Thus operating systems use much more sophisticated

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Unformatted text preview: e time in seconds rather than clock cycles. 9.5. TIME-OF-DAY MEASUREMENTS 477 code/perf/tod.c 1 2 3 4 5 6 7 8 9 10 11 12 13 14 15 16 17 18 19 20 21 22 #include <sys/time.h> #include <unistd.h> static struct timeval tstart; /* Record current time */ void start_timer() { gettimeofday(&tstart, NULL); } /* Get number of seconds since last call to start_timer */ double get_timer() { struct timeval tfinish; long sec, usec; gettimeofday(&tfinish, NULL); sec = tfinish.tv_sec - tstart.tv_sec; usec = tfinish.tv_usec - tstart.tv_usec; return sec + 1e-6*usec; } code/perf/tod.c Figure 9.20: Timing Procedures Using Unix Time of Day Clock. This code is very portable, but its accuracy depends on how the clock is implemented. System Pentium II, Windows-NT Compaq Alpha Pentium III Linux Sun UltraSparc Resolution ( s) 10,000 977 1 2 Latency ( s) 5.4 0.9 0.9 1.1 Figure 9.21: Characteristics of gettimeofday Implementations. Some implementations use interval counting, while others use cycle timers. This greatly affects the measurement precision. 478 CHAPTER...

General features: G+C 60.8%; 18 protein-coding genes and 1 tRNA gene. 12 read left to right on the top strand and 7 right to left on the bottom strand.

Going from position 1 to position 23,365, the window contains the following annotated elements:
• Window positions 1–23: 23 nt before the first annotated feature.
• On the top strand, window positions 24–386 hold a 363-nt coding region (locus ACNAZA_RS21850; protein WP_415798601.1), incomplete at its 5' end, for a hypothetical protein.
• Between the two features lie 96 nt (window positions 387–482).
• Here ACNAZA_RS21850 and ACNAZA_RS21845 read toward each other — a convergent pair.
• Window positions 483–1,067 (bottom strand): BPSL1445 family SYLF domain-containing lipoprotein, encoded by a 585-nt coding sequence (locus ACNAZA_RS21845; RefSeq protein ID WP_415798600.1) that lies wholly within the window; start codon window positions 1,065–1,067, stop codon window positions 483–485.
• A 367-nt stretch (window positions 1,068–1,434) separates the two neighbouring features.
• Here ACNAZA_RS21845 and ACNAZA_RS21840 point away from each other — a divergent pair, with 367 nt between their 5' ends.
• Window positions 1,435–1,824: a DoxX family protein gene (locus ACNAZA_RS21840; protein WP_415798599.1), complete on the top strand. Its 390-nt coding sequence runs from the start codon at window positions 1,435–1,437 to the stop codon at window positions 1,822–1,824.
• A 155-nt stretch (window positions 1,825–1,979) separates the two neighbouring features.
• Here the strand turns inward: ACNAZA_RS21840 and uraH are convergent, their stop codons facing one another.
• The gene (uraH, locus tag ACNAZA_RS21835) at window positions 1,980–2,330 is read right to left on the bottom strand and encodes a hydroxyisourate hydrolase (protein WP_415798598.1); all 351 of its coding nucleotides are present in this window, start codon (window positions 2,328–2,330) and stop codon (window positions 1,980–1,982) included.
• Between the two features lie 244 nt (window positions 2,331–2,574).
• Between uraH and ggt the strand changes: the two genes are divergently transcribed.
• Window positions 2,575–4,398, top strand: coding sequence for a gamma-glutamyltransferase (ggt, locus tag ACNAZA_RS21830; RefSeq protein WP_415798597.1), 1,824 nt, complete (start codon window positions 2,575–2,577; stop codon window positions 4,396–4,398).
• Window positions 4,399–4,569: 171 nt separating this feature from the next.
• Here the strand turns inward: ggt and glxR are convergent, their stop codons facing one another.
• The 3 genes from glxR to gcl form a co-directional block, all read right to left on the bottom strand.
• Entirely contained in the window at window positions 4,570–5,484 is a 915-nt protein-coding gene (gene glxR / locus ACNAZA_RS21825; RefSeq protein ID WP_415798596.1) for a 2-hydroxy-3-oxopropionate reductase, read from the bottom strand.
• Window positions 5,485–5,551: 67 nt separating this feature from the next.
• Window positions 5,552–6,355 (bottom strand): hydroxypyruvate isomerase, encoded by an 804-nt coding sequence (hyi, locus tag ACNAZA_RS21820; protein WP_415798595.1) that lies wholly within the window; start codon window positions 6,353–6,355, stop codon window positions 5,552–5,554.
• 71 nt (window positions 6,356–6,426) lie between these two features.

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This note was uploaded on 09/02/2010 for the course ELECTRICAL 360 taught by Professor Schultz during the Spring '10 term at BYU.

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